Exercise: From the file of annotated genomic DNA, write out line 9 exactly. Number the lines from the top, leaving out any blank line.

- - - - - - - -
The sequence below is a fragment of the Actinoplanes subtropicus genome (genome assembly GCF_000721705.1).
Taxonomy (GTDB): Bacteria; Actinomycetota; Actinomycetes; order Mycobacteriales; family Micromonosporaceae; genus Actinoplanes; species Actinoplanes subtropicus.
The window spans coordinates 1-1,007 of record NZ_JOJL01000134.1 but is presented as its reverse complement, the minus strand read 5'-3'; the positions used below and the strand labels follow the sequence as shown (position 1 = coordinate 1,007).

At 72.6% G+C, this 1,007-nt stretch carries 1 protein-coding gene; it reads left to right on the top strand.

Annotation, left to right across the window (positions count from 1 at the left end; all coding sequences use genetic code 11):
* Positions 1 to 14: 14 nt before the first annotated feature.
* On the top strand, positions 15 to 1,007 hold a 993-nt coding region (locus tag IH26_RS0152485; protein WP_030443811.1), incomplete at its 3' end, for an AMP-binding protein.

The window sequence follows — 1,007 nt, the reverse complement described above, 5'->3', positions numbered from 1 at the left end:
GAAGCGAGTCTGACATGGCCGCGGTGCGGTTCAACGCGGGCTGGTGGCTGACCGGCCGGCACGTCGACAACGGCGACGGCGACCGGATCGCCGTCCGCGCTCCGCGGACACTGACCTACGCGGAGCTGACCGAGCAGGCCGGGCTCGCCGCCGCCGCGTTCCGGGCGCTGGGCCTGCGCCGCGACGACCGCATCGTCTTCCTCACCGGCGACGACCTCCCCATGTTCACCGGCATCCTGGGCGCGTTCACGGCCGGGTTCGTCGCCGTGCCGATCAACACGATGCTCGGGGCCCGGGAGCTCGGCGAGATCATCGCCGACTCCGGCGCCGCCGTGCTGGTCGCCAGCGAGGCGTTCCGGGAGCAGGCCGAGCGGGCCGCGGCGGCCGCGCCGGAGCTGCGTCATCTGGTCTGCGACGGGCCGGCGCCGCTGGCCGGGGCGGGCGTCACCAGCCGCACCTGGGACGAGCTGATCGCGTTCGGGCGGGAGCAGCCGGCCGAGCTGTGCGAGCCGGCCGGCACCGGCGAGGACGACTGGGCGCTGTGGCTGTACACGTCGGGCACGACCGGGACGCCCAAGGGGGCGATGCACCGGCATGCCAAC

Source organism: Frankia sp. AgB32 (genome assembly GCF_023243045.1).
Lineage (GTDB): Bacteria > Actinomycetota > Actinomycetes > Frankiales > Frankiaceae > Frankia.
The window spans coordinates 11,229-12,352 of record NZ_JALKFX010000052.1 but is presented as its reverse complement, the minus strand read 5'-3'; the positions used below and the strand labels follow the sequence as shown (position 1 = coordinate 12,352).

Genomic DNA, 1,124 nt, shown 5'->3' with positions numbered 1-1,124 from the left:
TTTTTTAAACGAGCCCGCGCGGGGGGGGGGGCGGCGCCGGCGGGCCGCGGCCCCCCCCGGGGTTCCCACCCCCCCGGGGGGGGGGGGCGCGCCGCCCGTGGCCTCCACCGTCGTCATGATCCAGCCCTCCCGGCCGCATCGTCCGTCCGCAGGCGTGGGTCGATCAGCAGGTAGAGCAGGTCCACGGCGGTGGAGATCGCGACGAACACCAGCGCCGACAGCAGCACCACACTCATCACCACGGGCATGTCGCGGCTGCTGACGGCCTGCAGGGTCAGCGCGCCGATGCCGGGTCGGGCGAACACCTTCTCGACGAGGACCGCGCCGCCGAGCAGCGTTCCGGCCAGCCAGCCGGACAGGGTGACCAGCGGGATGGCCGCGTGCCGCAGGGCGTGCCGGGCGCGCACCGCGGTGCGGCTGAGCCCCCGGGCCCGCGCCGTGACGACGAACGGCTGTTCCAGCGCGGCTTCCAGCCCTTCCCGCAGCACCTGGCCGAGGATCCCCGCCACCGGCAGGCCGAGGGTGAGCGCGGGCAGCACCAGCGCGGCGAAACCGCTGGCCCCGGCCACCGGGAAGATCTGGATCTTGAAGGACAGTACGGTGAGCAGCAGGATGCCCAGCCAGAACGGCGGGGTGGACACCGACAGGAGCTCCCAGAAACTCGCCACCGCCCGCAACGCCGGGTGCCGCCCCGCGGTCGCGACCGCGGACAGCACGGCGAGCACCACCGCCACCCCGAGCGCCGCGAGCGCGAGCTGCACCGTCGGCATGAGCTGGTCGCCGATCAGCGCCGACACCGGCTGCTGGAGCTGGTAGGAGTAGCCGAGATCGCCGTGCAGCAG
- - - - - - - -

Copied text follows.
GAAGCGAGTCTGACATGGCCGCGGTGCGGTTCAACGCGGGCTGGTGGCTGACCGGCCGGCACGTCGACAACGGCGACGGCGACCGGATCGCCGTCCGCGCTCCGCGGACACTGACCTACGCGGAGCTGACCGAGCAGGCCGGGCTCGCCGCCGCCGCGTTCCGGGCGCTGGGCCTGCGCCGCGACGACCGCATCGTCTTCCTCACCGGCGACGACCTCCCCATGTTCACCGGCATCCTGGGCGCGTTCACGGCCGGGTTCGTCGCCGTGCCGATCAACACGATGCTCGGGGCCCGGGAGCTCGGCGAGATCATCGCCGACTCCGGCGCCGCCGTGCTGGTCGCCAGCGAGGCGTTCCGGGAGCAGGCCGAGCGGGCCGCGGCGGCCGCGCCGGAGCTGCGTCATCTGGTCTGCGACGGGCCGGCGCCGCTGGCCGGGGCGGGCGTCACCAGCCGCACCTGGGACGAGCTGATCGCGTTCGGGCGGGAGCAGCCGGCCGAGCTGTGCGAGCCGGCCGGCACCGGCGAGGACGACTGGGCGCTGTGGCTGTACACGTCGGGCACGACCGGGACGCCCAAGGGGGCGATGCACCGGCATGCCAAC